The Bangka Island massacre

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One of the worst sorts of evil one can commit is to do harm or kill those who look after the infirm and injured. People who clearly care and have a kind spirit.

Alas this happened during WWII and still happens nowadays and not only in war torn countries.

The Bangka Island massacre was one of those atrocities committed by the Japanese forces in 1942.

On 12 February 1942, with the fall of Singapore to the Japanese imminent, sixty-five Australian Army nurses, including Sister Vivian Bullwinkel, were evacuated from the besieged city on the small coastal steamer Vyner Brooke.

In addition to the Australian nurses, the ship was crammed with over two hundred civilian evacuees and English military personnel. As the Vyner Brooke was passing between Sumatra and Borneo, Japanese aircraft bombed and strafed the overloaded ship and it sank quickly. The ship carried many injured service personnel and 65 nurses of the Australian Army Nursing Service from the 2/13th Australian General Hospital, as well as civilian men, women and children. The survivors in lifeboats were strafed by Japanese aircraft but some reached Bangka Island off the coast of Sumatra. Twelve Australian nurses were either killed in the attack on the ship or drowned in the sea. The remaining fifty-three nurses reached Bangka Island in lifeboats, on rafts, or by drifting with the tide.

Wearing their Red Cross armbands, and having protected status as non-combatants by convention of civilised nations, the nurses expected to be treated in a civilised manner by the Japanese when they reached shore. About 100 survivors reunited near Radjik Beach at Bangka Island, in the Dutch East Indies (now Indonesia), including 22 of the original 65 nurses. Once it was discovered that the island was held by the Japanese, an officer of the Vyner Brooke went to surrender the group to the authorities in Muntok. While he was away nurse Irene Melville Drummond suggested that the civilian women and children should leave for Muntok, which they did.

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The nurses stayed to care for the wounded. They set up a shelter with a large Red Cross sign on it.

At mid-morning the ship’s officer returned with about 20 Japanese soldiers. They ordered all the wounded men capable of walking to travel around a headland. The nurses heard a quick succession of shots before the Japanese soldiers came back, sat down in front of the women and cleaned their bayonets and rifles. A Japanese officer ordered the remaining 22 nurses and one civilian woman to walk into the surf.A machine gun was set up on the beach and when the women were waist deep, they were machine-gunned. All but Sister Lt Vivian Bullwinkel were killed.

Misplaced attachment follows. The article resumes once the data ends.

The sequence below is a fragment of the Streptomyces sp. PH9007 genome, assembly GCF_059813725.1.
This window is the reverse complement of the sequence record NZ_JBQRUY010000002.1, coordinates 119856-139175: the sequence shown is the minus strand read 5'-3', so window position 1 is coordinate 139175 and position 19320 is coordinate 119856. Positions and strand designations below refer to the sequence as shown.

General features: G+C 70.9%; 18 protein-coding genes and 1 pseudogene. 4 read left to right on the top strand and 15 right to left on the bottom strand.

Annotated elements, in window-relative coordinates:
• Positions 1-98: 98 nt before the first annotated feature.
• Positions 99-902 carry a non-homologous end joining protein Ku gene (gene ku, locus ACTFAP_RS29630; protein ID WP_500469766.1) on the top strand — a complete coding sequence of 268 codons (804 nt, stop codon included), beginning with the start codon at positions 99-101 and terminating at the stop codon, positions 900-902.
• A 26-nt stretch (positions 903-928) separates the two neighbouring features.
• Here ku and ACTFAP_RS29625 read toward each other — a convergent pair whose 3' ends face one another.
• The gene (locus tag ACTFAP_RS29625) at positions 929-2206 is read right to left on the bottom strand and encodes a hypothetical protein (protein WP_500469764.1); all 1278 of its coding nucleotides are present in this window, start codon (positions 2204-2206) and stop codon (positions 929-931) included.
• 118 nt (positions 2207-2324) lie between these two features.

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Wounded soldiers left on stretchers were then bayoneted and killed.

Shot in the diaphragm, Bullwinkel lay motionless in the water until the sound of troops had disappeared. She crawled into the bush and lay unconscious for several days. When she awoke, she encountered Private Patrick Kingsley, a British soldier that had been one of the wounded from the ship, and had been bayoneted by the Japanese soldiers but survived. She dressed his wounds and her own, and then 12 days later they surrendered to the Japanese. Kingsley died before reaching a POW camp, but Bullwinkel spent 3 years in one. She survived the war and gave evidence of the massacre at a war crimes trial in Tokyo in 1947.

Vivian retired from the army in 1947 and became Director of Nursing at the Fairfield Infectious Diseases Hospital. Also in 1947 she gave evidence of the massacre at a war crimes trial in Tokyo.She devoted herself to the nursing profession and to honouring those killed on Banka Island, raising funds for a nurses’ memorial and serving on numerous committees, including a period as a member of the Council of the Australian War Memorial, and later president of the Australian College of Nursing.

Bullwinkel married Colonel Francis West Statham in September 1977, changing her name to Vivian Statham. She returned to Bangka Island in 1992 to unveil a shrine to the nurses who had not survived the war.

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She died of a heart attack on 3 July 2000, aged 84, in Perth, Western Australia

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